Winter and Summer PM2.5Chemical Compositions in Fourteen Chinese Cities

Jun Ji Cao, Zhen Xing Shen, Judith C. Chow, John G. Watson, Shuncheng Lee, Xue Xi Tie, Kin Fai Ho, Ge Hui Wang, Yong Ming Han

Research output: Journal article publicationJournal articleAcademic researchpeer-review

398 Citations (Scopus)


PM2.5in 14 of China's large cities achieves high concentrations in both winter and summer with averages >100 μg m-3being common occurrences. A grand average of 115 μg m-3was found for all cities, with a minimum of 27 μg m-3measured at Qingdao during summer and a maximum of 356 μg m-3at Xi'an during winter. Both primary and secondary PM2.5are important contributors at all of the cities and during both winter and summer. While ammonium sulfate is a large contributor during both seasons, ammonium nitrate contributions are much larger during winter. Lead levels are still high in several cities, reaching an average of 1.68 μg m-3in Xi'an. High correlations of lead with arsenic and sulfate concentrations indicate that much of it derives from coal combustion, rather than leaded fuels, which were phased out by calendar year 2000. Although limited fugitive dust markers were available, scaling of iron by its ratios in source profiles shows ~20% of PM2.5deriving from fugitive dust in most of the cities. Multipollutant control strategies will be needed that address incomplete combustion of coal and biomass, engine exhaust, and fugitive dust, as well as sulfur dioxide, oxides of nitrogen, and ammonia gaseous precursors for ammonium sulfate and ammonium nitrate.PM2.5mass and chemical composition show large contributions from carbon, sulfate, nitrate, ammonium, and fugitive dust during winter and summer and across fourteen large cities. Multipollutant control strategies will be needed that address both primary PM2.5emissions and gaseous precursors to attain China's recently adopted PM2.5national air quality standards.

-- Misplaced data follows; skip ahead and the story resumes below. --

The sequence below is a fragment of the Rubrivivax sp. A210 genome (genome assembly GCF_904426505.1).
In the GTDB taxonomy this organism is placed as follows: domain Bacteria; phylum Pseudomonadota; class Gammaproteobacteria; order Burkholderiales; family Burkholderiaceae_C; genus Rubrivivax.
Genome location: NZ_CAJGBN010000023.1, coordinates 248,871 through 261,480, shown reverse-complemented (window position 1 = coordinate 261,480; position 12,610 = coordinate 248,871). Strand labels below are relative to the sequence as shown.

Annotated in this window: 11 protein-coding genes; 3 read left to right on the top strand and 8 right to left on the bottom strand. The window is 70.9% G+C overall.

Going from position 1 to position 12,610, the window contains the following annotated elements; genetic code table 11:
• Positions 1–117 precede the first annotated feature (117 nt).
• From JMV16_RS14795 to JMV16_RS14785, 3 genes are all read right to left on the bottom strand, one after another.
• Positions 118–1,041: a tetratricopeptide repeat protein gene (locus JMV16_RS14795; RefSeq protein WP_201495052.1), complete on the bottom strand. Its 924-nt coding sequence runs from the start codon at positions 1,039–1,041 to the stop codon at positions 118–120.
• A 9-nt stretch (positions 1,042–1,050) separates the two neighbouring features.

Original languageEnglish
Pages (from-to)1214-1226
Number of pages13
JournalJournal of the Air and Waste Management Association
Issue number10
Publication statusPublished - 1 Jan 2012

ASJC Scopus subject areas

  • Waste Management and Disposal
  • Management, Monitoring, Policy and Law


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